A Carbon Source, Sink and Store: Explaining Soil Carbon
A Carbon Source, Sink and Store There is a lot of confusion surrounding terms such as ‘carbon sink’, ‘carbon store’ and ‘carbon source’. This article gets clear on carbon.Read more
Land use is changing in the UK and the services rendered by our rural landscape will expand dramatically in coming years. This means that the role of farmers, as landowners, will expand from simply food producers to also encourage a role as environmental caretakers of our countryside.
The evolution of the market for Natural Capital and the policy discussions surrounding the government’s Environmental Land Management System will incentivise farmers to manage their land both to produce food and to generate ecological benefits.
The Scottish Farmer highlighted an important aspect of these changing practices on 20th July in an article titled: “The benefits of farm diversification into agroforestry.” It outlined the Scottish government’s ambitious plans to raise tree cover from 18% to 21% by 2050, the financial grants available to farmers for woodland creation and, most interestingly, the new income streams provided by woodlands, especially from woodland carbon.
The article offered a highly conservative estimate for carbon-related income, assuming just 130 tons CO2e per hectare and a price for woodland-generated carbon units of just £3 per ton. We believe a patch of commercial woodland, if designed, planted and managed effectively could deliver approximately 200 tons per hectare over 40 years while mixed broadleaves, with a project duration of 100 years, could store 500 tons/hectare.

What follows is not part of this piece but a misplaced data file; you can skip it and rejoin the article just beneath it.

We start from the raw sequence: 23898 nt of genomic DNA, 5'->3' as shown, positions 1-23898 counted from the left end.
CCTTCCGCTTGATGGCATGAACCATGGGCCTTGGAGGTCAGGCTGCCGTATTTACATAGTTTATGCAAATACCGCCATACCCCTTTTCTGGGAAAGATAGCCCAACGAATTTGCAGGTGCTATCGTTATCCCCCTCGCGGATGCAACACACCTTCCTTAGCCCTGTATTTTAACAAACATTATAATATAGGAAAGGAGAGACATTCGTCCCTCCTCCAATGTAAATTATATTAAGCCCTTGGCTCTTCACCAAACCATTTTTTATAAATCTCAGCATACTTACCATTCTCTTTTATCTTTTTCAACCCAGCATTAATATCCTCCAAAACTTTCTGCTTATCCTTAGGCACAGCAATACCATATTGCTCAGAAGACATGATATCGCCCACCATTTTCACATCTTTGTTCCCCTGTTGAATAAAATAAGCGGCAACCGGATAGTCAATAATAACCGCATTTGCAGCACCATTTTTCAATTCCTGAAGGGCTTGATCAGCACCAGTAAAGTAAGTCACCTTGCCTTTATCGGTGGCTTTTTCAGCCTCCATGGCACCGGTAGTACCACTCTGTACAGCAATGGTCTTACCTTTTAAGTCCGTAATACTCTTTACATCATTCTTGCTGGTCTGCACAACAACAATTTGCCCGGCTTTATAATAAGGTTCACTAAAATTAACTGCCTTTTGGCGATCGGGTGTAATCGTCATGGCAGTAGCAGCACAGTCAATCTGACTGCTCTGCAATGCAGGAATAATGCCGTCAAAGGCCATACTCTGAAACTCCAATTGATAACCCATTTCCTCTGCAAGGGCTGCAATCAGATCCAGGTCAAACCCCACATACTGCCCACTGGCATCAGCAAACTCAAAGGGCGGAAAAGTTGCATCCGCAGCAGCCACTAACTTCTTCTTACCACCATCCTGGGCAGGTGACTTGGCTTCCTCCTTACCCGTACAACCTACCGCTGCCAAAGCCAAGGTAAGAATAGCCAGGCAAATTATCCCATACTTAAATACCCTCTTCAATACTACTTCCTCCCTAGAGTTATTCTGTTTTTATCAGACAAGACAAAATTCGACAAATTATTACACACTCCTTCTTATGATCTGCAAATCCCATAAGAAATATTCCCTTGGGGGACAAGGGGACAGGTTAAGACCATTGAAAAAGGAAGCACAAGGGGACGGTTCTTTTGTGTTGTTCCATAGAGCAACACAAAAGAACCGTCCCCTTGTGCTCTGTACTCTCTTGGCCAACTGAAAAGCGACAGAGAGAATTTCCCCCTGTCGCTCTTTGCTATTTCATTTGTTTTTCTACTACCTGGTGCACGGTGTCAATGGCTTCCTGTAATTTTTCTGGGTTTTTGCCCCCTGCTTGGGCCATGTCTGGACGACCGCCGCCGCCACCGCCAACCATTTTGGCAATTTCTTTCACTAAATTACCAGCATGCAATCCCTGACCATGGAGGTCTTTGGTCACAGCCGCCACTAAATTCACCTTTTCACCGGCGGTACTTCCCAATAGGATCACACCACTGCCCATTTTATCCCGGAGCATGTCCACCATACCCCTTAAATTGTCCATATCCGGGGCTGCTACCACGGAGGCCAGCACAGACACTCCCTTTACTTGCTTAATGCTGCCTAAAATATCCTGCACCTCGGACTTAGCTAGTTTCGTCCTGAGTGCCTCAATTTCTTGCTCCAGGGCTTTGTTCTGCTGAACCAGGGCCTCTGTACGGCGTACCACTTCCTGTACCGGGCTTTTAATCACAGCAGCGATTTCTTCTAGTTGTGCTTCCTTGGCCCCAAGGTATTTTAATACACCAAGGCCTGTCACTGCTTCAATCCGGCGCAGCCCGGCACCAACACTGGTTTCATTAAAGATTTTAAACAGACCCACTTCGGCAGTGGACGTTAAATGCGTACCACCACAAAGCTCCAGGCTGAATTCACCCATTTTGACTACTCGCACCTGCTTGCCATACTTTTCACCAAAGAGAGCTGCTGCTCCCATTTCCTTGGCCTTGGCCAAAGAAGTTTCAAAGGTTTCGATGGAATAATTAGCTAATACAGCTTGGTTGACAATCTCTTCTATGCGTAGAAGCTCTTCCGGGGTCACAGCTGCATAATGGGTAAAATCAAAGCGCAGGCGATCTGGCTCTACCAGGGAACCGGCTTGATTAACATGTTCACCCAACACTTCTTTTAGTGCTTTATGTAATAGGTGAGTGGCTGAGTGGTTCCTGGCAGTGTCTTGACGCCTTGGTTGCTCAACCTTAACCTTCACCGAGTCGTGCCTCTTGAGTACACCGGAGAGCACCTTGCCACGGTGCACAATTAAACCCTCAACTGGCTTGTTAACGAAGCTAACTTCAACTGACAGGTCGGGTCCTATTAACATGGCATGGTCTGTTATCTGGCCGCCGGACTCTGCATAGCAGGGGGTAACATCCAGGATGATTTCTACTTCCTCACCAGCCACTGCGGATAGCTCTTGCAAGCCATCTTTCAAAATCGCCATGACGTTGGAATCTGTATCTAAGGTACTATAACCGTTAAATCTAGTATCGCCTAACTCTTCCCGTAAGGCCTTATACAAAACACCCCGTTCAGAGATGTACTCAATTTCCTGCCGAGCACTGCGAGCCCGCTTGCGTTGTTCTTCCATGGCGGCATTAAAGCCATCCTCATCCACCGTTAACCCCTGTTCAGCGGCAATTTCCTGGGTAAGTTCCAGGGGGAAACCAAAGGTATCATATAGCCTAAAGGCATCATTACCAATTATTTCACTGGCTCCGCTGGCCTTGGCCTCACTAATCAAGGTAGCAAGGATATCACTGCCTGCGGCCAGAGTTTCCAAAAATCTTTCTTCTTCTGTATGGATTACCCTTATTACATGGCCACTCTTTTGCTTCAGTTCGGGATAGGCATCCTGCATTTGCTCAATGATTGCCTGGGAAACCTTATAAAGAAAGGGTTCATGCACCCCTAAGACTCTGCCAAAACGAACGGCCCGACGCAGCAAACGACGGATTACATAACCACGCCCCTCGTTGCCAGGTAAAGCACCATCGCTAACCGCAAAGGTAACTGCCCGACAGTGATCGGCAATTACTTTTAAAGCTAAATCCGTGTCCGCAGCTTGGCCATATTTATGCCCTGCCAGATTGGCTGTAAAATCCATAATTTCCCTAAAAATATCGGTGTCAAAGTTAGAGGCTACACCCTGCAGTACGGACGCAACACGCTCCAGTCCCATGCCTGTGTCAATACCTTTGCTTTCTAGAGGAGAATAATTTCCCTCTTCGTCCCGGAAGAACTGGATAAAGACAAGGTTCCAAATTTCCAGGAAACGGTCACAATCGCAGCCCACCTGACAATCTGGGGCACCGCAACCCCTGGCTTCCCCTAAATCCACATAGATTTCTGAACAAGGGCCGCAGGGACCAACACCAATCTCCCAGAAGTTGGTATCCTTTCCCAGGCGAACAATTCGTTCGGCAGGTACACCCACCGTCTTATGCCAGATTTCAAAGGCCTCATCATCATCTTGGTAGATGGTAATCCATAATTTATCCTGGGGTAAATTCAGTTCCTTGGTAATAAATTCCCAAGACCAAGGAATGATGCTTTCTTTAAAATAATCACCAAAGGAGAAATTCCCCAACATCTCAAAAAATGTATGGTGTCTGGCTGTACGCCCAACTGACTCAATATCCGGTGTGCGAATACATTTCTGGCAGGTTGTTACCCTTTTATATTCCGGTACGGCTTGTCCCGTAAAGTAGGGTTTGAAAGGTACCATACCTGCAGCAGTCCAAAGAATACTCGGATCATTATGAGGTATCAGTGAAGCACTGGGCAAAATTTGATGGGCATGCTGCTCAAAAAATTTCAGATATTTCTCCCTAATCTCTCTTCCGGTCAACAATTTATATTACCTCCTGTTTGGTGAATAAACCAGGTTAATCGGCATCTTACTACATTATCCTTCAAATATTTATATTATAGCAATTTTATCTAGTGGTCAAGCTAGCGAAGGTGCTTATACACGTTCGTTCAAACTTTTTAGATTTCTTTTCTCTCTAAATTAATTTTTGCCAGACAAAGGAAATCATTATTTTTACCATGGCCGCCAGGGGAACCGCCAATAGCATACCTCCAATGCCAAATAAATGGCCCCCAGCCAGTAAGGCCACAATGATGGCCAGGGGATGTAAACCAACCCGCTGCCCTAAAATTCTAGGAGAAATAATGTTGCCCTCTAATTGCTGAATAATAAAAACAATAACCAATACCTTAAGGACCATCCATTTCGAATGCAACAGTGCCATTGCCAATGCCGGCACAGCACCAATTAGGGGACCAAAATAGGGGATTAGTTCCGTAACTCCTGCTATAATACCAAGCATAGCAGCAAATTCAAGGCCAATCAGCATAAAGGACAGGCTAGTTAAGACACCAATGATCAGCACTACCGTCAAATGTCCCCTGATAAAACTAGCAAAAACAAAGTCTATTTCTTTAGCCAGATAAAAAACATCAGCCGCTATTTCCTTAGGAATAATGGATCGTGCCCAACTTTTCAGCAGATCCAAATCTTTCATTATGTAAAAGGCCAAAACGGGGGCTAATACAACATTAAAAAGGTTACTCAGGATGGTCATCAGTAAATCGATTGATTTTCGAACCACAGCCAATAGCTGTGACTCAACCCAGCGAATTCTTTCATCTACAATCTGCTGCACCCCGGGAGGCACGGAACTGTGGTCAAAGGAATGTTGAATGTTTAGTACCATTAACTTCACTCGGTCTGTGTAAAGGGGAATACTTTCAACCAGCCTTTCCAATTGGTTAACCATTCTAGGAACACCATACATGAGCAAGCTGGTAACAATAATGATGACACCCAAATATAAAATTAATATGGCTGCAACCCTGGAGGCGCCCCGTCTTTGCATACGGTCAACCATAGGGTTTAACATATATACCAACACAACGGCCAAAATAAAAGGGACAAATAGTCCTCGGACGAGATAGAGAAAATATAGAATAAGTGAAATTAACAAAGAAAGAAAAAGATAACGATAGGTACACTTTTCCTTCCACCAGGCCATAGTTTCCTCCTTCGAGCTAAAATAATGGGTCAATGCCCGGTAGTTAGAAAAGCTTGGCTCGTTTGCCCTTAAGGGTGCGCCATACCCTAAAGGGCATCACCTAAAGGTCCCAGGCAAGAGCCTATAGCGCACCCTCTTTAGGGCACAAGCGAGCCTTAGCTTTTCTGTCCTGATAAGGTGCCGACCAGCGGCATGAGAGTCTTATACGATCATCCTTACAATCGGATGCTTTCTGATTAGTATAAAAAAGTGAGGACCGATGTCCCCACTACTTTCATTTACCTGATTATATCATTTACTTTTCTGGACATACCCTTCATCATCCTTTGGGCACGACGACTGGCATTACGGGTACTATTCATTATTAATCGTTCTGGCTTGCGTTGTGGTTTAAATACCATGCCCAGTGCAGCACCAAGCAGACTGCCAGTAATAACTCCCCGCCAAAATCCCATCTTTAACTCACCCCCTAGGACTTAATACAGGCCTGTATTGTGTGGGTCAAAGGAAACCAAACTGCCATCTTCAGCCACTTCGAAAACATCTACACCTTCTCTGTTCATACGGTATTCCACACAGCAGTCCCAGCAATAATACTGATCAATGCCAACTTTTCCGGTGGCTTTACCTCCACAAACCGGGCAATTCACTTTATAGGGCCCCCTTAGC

CarbonStore would also secure a significantly higher price than just £3 per ton. This is due to both the competitive nature of our specific service and trends in the wider market. Woodland-generated carbon prices have been rising over the past 2-3 years.
In populated areas of southern England, farmers might achieve £15 per ton (or more). In less populated parts of lowland Scotland, prices range around £10 per ton, enough to generate an additional £2,000 per hectare, even on commercial forestry projects.
Farmers’ potential income stream is further improved by the nature of the service which we, at CarbonStore, offer. Unlike our competitors, we are incentivised to maximise the price which farmers receive for their carbon units. Moreover, if a farmer contracts Tilhill to undertake the planting and establishment, we will offer our carbon-related service at zero cost.
On a 20-hectare scheme, earning 300 tons per hectare and generating 6,000 woodland-generated carbon units, each worth £10, we could be saving farmers as much as £10,000-£12,000. This means Tilhill and CarbonStore are, together, offering an end-to-end package of woodland creation and carbon marketing which not only leads the forestry industry in the quality of our work but does so for industry-leading value. The rural economy is changing and we must all prepare for that new landscape. This type of innovative new service from Tilhill and CarbonStore allows our clients to stay make the most of these emerging opportunities while staying at the forefront of these changes.